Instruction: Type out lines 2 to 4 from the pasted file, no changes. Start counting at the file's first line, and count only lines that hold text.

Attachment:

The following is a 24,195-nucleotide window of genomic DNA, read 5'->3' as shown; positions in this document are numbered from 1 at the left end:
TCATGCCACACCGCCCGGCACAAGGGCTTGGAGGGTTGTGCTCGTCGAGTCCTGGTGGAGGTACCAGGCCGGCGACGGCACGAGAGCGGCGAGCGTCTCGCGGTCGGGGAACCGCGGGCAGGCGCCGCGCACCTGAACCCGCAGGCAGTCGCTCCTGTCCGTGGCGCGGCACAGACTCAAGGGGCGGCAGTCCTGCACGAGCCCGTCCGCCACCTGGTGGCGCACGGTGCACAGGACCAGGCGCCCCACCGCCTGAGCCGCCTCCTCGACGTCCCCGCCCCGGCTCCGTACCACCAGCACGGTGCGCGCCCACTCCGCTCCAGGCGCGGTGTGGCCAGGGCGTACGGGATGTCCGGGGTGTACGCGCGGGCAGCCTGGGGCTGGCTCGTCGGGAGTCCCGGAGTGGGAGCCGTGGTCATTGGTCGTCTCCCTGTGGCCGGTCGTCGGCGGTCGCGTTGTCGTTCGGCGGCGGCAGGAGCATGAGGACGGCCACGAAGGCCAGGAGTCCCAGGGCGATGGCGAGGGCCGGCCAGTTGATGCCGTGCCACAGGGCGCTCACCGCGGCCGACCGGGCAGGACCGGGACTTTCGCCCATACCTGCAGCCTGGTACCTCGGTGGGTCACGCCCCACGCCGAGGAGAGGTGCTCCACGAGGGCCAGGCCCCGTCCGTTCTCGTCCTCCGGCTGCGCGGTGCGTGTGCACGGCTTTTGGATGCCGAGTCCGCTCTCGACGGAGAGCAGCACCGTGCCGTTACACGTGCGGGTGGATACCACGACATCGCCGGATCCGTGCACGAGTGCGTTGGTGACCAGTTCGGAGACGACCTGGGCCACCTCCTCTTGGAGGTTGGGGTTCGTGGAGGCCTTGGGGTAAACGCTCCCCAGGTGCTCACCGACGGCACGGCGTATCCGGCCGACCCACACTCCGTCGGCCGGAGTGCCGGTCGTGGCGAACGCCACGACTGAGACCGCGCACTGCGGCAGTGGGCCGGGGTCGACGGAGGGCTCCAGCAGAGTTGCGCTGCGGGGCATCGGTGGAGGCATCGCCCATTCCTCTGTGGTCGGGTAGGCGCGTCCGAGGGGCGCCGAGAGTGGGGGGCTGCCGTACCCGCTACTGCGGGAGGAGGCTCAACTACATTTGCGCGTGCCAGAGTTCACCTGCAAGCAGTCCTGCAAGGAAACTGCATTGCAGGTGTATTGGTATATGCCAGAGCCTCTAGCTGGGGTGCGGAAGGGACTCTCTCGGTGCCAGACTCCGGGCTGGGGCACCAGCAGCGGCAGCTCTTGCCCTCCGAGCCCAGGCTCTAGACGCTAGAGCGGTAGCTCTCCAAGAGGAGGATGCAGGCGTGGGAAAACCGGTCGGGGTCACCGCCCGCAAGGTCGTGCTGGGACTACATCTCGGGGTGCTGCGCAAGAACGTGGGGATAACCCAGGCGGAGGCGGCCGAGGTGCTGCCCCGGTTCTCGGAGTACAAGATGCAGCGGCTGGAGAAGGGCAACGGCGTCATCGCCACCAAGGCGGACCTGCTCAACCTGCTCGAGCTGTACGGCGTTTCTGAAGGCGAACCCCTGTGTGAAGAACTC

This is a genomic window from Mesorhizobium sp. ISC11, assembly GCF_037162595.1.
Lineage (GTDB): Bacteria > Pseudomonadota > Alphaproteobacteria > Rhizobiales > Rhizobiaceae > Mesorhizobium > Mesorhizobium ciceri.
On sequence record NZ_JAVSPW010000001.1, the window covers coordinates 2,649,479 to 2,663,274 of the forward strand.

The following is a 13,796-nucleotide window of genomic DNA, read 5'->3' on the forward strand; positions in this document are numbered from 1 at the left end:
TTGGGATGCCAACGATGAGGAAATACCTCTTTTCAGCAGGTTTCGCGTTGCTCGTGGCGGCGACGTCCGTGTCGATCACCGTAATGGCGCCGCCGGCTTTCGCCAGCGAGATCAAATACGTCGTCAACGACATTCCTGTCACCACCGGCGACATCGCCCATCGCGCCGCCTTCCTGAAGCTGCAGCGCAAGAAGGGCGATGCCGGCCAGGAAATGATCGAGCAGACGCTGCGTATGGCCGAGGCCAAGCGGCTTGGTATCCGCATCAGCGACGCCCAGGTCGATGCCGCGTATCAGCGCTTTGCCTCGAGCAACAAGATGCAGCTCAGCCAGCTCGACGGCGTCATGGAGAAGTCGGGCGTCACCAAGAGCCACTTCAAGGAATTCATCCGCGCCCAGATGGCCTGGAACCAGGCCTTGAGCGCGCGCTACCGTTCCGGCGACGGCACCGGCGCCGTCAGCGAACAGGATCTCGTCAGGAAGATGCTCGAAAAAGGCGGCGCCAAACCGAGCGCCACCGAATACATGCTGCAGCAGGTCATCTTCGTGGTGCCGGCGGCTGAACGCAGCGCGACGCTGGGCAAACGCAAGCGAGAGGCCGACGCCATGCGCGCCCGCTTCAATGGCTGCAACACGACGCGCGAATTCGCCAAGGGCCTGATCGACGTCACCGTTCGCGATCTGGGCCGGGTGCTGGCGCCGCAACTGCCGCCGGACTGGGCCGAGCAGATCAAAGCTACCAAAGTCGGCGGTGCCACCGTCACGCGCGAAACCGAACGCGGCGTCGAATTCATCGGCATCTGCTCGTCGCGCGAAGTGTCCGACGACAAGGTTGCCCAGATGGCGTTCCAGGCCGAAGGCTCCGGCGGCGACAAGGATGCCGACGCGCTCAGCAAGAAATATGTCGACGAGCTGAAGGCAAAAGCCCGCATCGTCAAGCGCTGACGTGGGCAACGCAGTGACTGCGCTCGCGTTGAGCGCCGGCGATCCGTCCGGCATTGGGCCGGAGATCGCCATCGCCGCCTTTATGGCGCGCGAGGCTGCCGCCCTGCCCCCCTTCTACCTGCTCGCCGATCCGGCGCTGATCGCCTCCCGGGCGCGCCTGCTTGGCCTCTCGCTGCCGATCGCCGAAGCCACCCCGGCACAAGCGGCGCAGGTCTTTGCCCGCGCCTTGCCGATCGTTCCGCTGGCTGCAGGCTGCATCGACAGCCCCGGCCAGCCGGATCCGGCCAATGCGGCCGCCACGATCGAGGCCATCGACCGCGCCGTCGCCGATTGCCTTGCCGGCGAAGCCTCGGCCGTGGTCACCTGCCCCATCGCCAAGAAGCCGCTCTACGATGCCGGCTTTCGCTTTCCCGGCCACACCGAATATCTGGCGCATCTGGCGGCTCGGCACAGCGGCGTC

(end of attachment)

TCATGCCACACCGCCCGGCACAAGGGCTTGGAGGGTTGTGCTCGTCGAGTCCTGGTGGAGGTACCAGGCCGGCGACGGCACGAGAGCGGCGAGCGTCTCGCGGTCGGGGAACCGCGGGCAGGCGCCGCGCACCTGAACCCGCAGGCAGTCGCTCCTGTCCGTGGCGCGGCACAGACTCAAGGGGCGGCAGTCCTGCACGAGCCCGTCCGCCACCTGGTGGCGCACGGTGCACAGGACCAGGCGCCCCACCGCCTGAGCCGCCTCCTCGACGTCCCCGCCCCGGCTCCGTACCACCAGCACGGTGCGCGCCCACTCCGCTCCAGGCGCGGTGTGGCCAGGGCGTACGGGATGTCCGGGGTGTACGCGCGGGCAGCCTGGGGCTGGCTCGTCGGGAGTCCCGGAGTGGGAGCCGTGGTCATTGGTCGTCTCCCTGTGGCCGGTCGTCGGCGGTCGCGTTGTCGTTCGGCGGCGGCAGGAGCATGAGGACGGCCACGAAGGCCAGGAGTCCCAGGGCGATGGCGAGGGCCGGCCAGTTGATGCCGTGCCACAGGGCGCTCACCGCGGCCGACCGGGCAGGACCGGGACTTTCGCCCATACCTGCAGCCTGGTACCTCGGTGGGTCACGCCCCACGCCGAGGAGAGGTGCTCCACGAGGGCCAGGCCCCGTCCGTTCTCGTCCTCCGGCTGCGCGGTGCGTGTGCACGGCTTTTGGATGCCGAGTCCGCTCTCGACGGAGAGCAGCACCGTGCCGTTACACGTGCGGGTGGATACCACGACATCGCCGGATCCGTGCACGAGTGCGTTGGTGACCAGTTCGGAGACGACCTGGGCCACCTCCTCTTGGAGGTTGGGGTTCGTGGAGGCCTTGGGGTAAACGCTCCCCAGGTGCTCACCGACGGCACGGCGTATCCGGCCGACCCACACTCCGTCGGCCGGAGTGCCGGTCGTGGCGAACGCCACGACTGAGACCGCGCACTGCGGCAGTGGGCCGGGGTCGACGGAGGGCTCCAGCAGAGTTGCGCTGCGGGGCATCGGTGGAGGCATCGCCCATTCCTCTGTGGTCGGGTAGGCGCGTCCGAGGGGCGCCGAGAGTGGGGGGCTGCCGTACCCGCTACTGCGGGAGGAGGCTCAACTACATTTGCGCGTGCCAGAGTTCACCTGCAAGCAGTCCTGCAAGGAAACTGCATTGCAGGTGTATTGGTATATGCCAGAGCCTCTAGCTGGGGTGCGGAAGGGACTCTCTCGGTGCCAGACTCCGGGCTGGGGCACCAGCAGCGGCAGCTCTTGCCCTCCGAGCCCAGGCTCTAGACGCTAGAGCGGTAGCTCTCCAAGAGGAGGATGCAGGCGTGGGAAAACCGGTCGGGGTCACCGCCCGCAAGGTCGTGCTGGGACTACATCTCGGGGTGCTGCGCAAGAACGTGGGGATAACCCAGGCGGAGGCGGCCGAGGTGCTGCCCCGGTTCTCGGAGTACAAGATGCAGCGGCTGGAGAAGGGCAACGGCGTCATCGCCACCAAGGCGGACCTGCTCAACCTGCTCGAGCTGTACGGCGTTTCTGAAGGCGAACCCCTGTGTGAAGAACTC

This is a genomic window from Mesorhizobium sp. ISC11, assembly GCF_037162595.1.
Lineage (GTDB): Bacteria > Pseudomonadota > Alphaproteobacteria > Rhizobiales > Rhizobiaceae > Mesorhizobium > Mesorhizobium ciceri.